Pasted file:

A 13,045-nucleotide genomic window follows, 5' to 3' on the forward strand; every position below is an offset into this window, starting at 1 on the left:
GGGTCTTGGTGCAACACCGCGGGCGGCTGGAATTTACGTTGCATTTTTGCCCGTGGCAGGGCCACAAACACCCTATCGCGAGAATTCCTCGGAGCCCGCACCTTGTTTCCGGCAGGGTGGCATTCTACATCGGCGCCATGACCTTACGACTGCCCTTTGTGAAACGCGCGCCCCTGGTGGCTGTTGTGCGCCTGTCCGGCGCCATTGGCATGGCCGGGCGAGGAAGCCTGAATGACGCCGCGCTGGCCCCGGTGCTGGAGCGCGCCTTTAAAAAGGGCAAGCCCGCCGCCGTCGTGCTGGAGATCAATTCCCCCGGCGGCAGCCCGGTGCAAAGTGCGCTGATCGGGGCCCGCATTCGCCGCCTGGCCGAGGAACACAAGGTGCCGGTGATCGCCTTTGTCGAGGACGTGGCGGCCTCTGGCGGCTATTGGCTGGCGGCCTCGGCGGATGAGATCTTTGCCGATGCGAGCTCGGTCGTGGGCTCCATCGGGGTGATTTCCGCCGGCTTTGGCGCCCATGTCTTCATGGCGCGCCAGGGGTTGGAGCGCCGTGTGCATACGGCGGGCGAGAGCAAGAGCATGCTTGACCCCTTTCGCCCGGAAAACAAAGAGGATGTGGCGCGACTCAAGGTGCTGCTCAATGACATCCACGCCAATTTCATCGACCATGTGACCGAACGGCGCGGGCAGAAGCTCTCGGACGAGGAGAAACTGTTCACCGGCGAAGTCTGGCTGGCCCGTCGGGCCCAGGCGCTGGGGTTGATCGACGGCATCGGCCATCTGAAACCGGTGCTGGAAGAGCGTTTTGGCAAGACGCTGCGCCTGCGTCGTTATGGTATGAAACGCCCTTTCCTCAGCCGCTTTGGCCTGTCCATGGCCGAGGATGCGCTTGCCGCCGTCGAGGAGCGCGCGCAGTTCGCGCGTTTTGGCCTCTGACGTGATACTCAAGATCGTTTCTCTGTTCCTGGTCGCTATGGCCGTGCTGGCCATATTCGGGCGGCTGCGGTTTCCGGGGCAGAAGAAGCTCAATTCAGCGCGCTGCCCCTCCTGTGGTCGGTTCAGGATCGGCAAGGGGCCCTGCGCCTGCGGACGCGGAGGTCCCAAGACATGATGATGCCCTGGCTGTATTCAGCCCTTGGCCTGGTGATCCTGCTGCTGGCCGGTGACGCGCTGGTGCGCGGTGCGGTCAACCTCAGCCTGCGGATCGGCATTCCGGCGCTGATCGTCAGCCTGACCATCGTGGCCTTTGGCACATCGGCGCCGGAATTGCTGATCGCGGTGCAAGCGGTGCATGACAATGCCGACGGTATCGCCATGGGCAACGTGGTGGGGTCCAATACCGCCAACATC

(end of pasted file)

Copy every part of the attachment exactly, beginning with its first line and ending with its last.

A 13,045-nucleotide genomic window follows, 5' to 3' on the forward strand; every position below is an offset into this window, starting at 1 on the left:
GGGTCTTGGTGCAACACCGCGGGCGGCTGGAATTTACGTTGCATTTTTGCCCGTGGCAGGGCCACAAACACCCTATCGCGAGAATTCCTCGGAGCCCGCACCTTGTTTCCGGCAGGGTGGCATTCTACATCGGCGCCATGACCTTACGACTGCCCTTTGTGAAACGCGCGCCCCTGGTGGCTGTTGTGCGCCTGTCCGGCGCCATTGGCATGGCCGGGCGAGGAAGCCTGAATGACGCCGCGCTGGCCCCGGTGCTGGAGCGCGCCTTTAAAAAGGGCAAGCCCGCCGCCGTCGTGCTGGAGATCAATTCCCCCGGCGGCAGCCCGGTGCAAAGTGCGCTGATCGGGGCCCGCATTCGCCGCCTGGCCGAGGAACACAAGGTGCCGGTGATCGCCTTTGTCGAGGACGTGGCGGCCTCTGGCGGCTATTGGCTGGCGGCCTCGGCGGATGAGATCTTTGCCGATGCGAGCTCGGTCGTGGGCTCCATCGGGGTGATTTCCGCCGGCTTTGGCGCCCATGTCTTCATGGCGCGCCAGGGGTTGGAGCGCCGTGTGCATACGGCGGGCGAGAGCAAGAGCATGCTTGACCCCTTTCGCCCGGAAAACAAAGAGGATGTGGCGCGACTCAAGGTGCTGCTCAATGACATCCACGCCAATTTCATCGACCATGTGACCGAACGGCGCGGGCAGAAGCTCTCGGACGAGGAGAAACTGTTCACCGGCGAAGTCTGGCTGGCCCGTCGGGCCCAGGCGCTGGGGTTGATCGACGGCATCGGCCATCTGAAACCGGTGCTGGAAGAGCGTTTTGGCAAGACGCTGCGCCTGCGTCGTTATGGTATGAAACGCCCTTTCCTCAGCCGCTTTGGCCTGTCCATGGCCGAGGATGCGCTTGCCGCCGTCGAGGAGCGCGCGCAGTTCGCGCGTTTTGGCCTCTGACGTGATACTCAAGATCGTTTCTCTGTTCCTGGTCGCTATGGCCGTGCTGGCCATATTCGGGCGGCTGCGGTTTCCGGGGCAGAAGAAGCTCAATTCAGCGCGCTGCCCCTCCTGTGGTCGGTTCAGGATCGGCAAGGGGCCCTGCGCCTGCGGACGCGGAGGTCCCAAGACATGATGATGCCCTGGCTGTATTCAGCCCTTGGCCTGGTGATCCTGCTGCTGGCCGGTGACGCGCTGGTGCGCGGTGCGGTCAACCTCAGCCTGCGGATCGGCATTCCGGCGCTGATCGTCAGCCTGACCATCGTGGCCTTTGGCACATCGGCGCCGGAATTGCTGATCGCGGTGCAAGCGGTGCATGACAATGCCGACGGTATCGCCATGGGCAACGTGGTGGGGTCCAATACCGCCAACATC